Bar Artwork Chinese Chefs Bar

Chinese Chef's Bar

Start growing march — september

Tatsoi

Tatsoi

is part of the brassica family and has deep dark green leaves and a mild mustard flavour.

(Annual)

Chinesecelery

Chinese celery

is well known for its flavourful stalks and pungent, peppery leaves.

(Annual)

Chinesechive

Chinese chives

bring a fresh, mild garlic flavour to stir fries and dumplings.

(Perrenial)

Add these vegetables to soups, salads and stir fries to create exciting and authentic Chinese dishes.

Start your Growbar between March and September. Gently remove the plastic wrapping and place the Growbar with the protective paper facing upwards in a container which has plenty of space so it can expand; a takeaway food tray is ideal.

Pour half a litre of water into the tray and position the Growbar indoors on a warm, bright windowsill. The seeds will need to be a cosy 18-22’C to germinate.

When the Growbar is nearly dry, gently pour water into the base of the tray, not directly onto the bar as it may crumble. You can be sure your Growbar is perfectly moist if it remains the colour of a rich dark ginger cake!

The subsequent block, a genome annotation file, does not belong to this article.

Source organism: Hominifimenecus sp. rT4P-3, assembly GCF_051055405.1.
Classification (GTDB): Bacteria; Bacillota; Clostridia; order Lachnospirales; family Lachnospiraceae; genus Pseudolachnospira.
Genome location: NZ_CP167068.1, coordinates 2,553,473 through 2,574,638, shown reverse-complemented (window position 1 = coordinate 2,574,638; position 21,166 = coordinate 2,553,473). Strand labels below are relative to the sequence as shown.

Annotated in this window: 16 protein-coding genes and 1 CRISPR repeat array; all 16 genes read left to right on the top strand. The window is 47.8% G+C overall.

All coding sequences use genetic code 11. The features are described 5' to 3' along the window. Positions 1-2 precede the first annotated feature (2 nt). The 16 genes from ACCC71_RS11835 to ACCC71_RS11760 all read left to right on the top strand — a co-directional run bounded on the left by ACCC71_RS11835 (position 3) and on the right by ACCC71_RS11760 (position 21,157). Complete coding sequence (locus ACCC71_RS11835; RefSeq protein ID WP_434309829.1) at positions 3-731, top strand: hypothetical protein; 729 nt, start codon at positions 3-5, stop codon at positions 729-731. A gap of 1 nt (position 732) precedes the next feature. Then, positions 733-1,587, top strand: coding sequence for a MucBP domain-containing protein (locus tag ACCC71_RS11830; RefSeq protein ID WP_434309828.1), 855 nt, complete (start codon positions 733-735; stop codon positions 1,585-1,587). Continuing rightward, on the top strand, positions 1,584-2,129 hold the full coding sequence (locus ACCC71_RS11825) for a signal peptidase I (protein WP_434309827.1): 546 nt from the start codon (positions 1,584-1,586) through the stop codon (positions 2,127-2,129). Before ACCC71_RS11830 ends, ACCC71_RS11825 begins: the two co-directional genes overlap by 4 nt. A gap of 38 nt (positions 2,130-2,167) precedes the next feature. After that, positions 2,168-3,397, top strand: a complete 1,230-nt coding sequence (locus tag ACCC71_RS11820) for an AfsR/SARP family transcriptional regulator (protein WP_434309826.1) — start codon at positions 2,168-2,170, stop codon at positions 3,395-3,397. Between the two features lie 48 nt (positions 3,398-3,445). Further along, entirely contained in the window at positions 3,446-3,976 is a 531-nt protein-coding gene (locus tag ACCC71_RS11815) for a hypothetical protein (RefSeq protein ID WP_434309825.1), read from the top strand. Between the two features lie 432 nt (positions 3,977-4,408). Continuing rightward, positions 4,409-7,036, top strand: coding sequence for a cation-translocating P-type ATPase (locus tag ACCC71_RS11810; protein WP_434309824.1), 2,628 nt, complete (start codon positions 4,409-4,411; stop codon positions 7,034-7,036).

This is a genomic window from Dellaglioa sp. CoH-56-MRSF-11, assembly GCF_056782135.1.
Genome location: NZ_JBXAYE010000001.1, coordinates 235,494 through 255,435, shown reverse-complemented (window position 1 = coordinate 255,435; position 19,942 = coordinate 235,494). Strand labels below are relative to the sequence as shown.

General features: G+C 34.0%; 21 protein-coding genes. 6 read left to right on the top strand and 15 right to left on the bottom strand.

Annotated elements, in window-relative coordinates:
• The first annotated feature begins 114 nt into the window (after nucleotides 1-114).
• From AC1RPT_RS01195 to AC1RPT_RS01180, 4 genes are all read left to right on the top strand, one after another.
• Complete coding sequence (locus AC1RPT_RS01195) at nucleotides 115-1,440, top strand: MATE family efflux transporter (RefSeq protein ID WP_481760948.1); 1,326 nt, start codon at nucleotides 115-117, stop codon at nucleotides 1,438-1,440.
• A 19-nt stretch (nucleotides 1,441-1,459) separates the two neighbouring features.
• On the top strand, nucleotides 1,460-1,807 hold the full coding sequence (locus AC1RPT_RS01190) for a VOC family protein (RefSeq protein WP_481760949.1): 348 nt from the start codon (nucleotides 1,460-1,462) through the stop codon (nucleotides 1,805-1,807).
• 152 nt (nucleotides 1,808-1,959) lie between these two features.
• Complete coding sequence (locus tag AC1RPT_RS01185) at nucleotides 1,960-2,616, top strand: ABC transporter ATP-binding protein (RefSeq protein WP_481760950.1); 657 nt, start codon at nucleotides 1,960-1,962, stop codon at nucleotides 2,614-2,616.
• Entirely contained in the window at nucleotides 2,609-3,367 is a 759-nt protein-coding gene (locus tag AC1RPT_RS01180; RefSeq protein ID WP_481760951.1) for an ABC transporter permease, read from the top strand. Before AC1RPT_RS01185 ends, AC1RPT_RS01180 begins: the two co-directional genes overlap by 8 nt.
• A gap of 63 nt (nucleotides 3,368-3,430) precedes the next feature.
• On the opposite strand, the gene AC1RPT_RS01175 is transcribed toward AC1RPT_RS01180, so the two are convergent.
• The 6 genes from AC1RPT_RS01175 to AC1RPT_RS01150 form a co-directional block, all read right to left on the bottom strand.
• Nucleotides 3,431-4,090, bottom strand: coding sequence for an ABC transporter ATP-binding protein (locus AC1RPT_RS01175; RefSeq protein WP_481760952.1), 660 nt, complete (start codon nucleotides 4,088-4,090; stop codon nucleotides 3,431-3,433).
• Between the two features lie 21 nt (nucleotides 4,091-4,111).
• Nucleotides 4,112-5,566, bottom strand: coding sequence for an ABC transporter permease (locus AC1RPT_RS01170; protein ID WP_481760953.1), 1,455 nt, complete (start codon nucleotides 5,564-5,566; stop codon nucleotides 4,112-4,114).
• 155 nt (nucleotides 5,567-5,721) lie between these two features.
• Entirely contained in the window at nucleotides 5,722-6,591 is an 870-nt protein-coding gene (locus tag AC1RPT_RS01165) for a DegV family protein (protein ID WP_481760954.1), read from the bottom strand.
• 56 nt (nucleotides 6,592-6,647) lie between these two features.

After a few weeks you should have a bar neatly dotted with little seedlings. These will be happy growing together in the bar for a further month in their sunny location.

When the seedlings have produced 4-8 leaves you can then gently separate them, being careful not to damage the delicate roots, and plant them in a sunny weed-free spot in the garden. Plants grown in the ground with plenty of space and sunlight will flower most impressively, but it is possible to grow the seedlings in large pots or containers on the balcony or patio.

Recipes and inspiration

Bar Artwork Chinese Chefs Bar
Tatsoi

Tatsoi

is part of the brassica family and has deep dark green leaves and a mild mustard flavour.

(Annual)

Chinesecelery

Chinese celery

is well known for its flavourful stalks and pungent, peppery leaves.

(Annual)

Chinesechive

Chinese chives

bring a fresh, mild garlic flavour to stir fries and dumplings.

(Perrenial)